As of midnight, the federal government shut down after Congress was unable to come to an agreement and pass a continuing resolution to keep it funded. After the House passed a slew of funding bills with amendments attached to delay and defund Obamacare, the lawmakers switched gears right before recessing for the evening and formally requested a budget conference with the Senate. A conference would mean convening a group of bipartisan lawmakers from both houses, or a conference committee, to work out a compromise between their competing visions for what a government budget should look like.
But House Republicans have had an opportunity to conference with the Senate since April. That’s when lawmakers in the Senate, led by Sen. Patty Murray (D-WA), passed a budget and opened the door to create a committee to hash out the differences between that bill and the House budget, which it passed in March. Republicans had made the lack of a Democratic Senate budget a talking point for three years, arguing that Congress should return to “regular order” by passing budgets in both chambers and conferencing to work out the differences. Yet after the Senate passed a bill and the opportunity to do so became real, Senate Republicans blocked Majority Leader Harry Reid (D-NV) from creating a conference committee.
In the months after that, those Republicans blocked 18 separate attempts to go to a budget conference with the House.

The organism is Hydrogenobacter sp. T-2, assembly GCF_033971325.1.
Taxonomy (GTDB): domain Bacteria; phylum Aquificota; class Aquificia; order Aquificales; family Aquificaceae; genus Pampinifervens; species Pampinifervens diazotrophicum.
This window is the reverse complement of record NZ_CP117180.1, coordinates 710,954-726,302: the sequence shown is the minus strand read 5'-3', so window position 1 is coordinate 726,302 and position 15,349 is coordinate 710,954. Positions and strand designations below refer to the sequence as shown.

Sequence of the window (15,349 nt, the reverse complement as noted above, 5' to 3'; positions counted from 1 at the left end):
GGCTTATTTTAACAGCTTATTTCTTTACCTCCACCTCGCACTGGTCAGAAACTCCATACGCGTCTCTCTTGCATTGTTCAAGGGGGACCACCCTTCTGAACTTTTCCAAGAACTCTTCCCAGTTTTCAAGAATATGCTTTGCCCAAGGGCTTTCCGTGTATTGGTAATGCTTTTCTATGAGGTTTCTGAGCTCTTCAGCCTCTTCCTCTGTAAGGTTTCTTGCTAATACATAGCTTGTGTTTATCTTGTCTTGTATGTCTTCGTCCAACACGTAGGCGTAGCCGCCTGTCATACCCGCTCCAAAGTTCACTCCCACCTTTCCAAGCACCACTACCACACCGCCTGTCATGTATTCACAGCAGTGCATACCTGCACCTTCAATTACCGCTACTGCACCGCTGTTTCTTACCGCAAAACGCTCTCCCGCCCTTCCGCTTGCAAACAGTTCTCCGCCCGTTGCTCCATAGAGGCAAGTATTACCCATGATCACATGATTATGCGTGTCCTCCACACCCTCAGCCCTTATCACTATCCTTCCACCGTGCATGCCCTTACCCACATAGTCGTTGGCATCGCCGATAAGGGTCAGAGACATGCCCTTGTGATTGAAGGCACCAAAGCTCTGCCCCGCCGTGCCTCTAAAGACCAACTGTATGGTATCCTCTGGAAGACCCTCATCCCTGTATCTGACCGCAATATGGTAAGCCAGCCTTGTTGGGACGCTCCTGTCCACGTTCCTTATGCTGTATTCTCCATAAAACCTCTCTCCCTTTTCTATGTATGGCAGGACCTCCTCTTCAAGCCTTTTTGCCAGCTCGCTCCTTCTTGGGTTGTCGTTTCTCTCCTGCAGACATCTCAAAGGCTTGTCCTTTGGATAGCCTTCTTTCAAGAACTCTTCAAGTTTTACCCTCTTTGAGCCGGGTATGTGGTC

Republicans have offered a variety of excuses for not wanting to go to conference on the Senate Democratic budget bill. They have cited the need to work out rules, the requirement that a “framework” be worked out before heading into negotiations (which would likely be setting up a deal that cuts spending without raising any new revenue), and the demand that conferees be barred from addressing the need to raise the debt ceiling, which will need to be lifted in mid-October, claiming they are “preventing a back room deal to raise the debt limit.”
After they passed on the opportunity to proceed to regular order and a budget conference, Republicans began making demands in order to continue funding the government, starting with defunding the Affordable Care Act. That was just the latest in a series of demands the party has made in exchange for either keeping the government open and operational or raising the debt ceiling so that the country doesn’t default on its debt.
Reid immediately rejected the Republican request to go to conference on Monday night, saying, “We will not negotiate with a gun to our head.” And Republicans indicated that they are not actually seeking to compromise now. “House Republicans still desire to delay or defund or disband Obamacare and we’re going to stick to this effort,” House Rules Committee Chairman Pete Sessions (R-TX) told Talking Points Memo.The government will remain shut down until a continuing resolution can be passed.